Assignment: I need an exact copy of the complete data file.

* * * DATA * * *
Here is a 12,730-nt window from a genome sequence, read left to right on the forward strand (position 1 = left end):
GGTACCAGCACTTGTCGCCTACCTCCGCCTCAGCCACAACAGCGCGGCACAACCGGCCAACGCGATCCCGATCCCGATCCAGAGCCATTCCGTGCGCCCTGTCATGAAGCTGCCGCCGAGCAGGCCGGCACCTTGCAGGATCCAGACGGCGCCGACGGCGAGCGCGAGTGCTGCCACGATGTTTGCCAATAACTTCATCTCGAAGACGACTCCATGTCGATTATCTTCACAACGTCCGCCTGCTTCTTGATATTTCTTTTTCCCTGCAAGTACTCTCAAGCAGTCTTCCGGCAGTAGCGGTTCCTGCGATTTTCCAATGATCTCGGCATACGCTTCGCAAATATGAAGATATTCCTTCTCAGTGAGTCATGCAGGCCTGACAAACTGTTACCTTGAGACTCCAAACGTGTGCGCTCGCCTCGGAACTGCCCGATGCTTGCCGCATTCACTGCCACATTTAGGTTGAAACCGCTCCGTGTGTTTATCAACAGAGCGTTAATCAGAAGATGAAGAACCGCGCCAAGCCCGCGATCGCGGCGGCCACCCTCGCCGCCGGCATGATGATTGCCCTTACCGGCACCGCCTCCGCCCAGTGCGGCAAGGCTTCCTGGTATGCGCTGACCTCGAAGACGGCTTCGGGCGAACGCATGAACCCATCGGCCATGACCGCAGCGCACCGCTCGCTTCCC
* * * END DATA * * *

Here is a 12,730-nt window from a genome sequence, read left to right on the forward strand (position 1 = left end):
GGTACCAGCACTTGTCGCCTACCTCCGCCTCAGCCACAACAGCGCGGCACAACCGGCCAACGCGATCCCGATCCCGATCCAGAGCCATTCCGTGCGCCCTGTCATGAAGCTGCCGCCGAGCAGGCCGGCACCTTGCAGGATCCAGACGGCGCCGACGGCGAGCGCGAGTGCTGCCACGATGTTTGCCAATAACTTCATCTCGAAGACGACTCCATGTCGATTATCTTCACAACGTCCGCCTGCTTCTTGATATTTCTTTTTCCCTGCAAGTACTCTCAAGCAGTCTTCCGGCAGTAGCGGTTCCTGCGATTTTCCAATGATCTCGGCATACGCTTCGCAAATATGAAGATATTCCTTCTCAGTGAGTCATGCAGGCCTGACAAACTGTTACCTTGAGACTCCAAACGTGTGCGCTCGCCTCGGAACTGCCCGATGCTTGCCGCATTCACTGCCACATTTAGGTTGAAACCGCTCCGTGTGTTTATCAACAGAGCGTTAATCAGAAGATGAAGAACCGCGCCAAGCCCGCGATCGCGGCGGCCACCCTCGCCGCCGGCATGATGATTGCCCTTACCGGCACCGCCTCCGCCCAGTGCGGCAAGGCTTCCTGGTATGCGCTGACCTCGAAGACGGCTTCGGGCGAACGCATGAACCCATCGGCCATGACCGCAGCGCACCGCTCGCTTCCC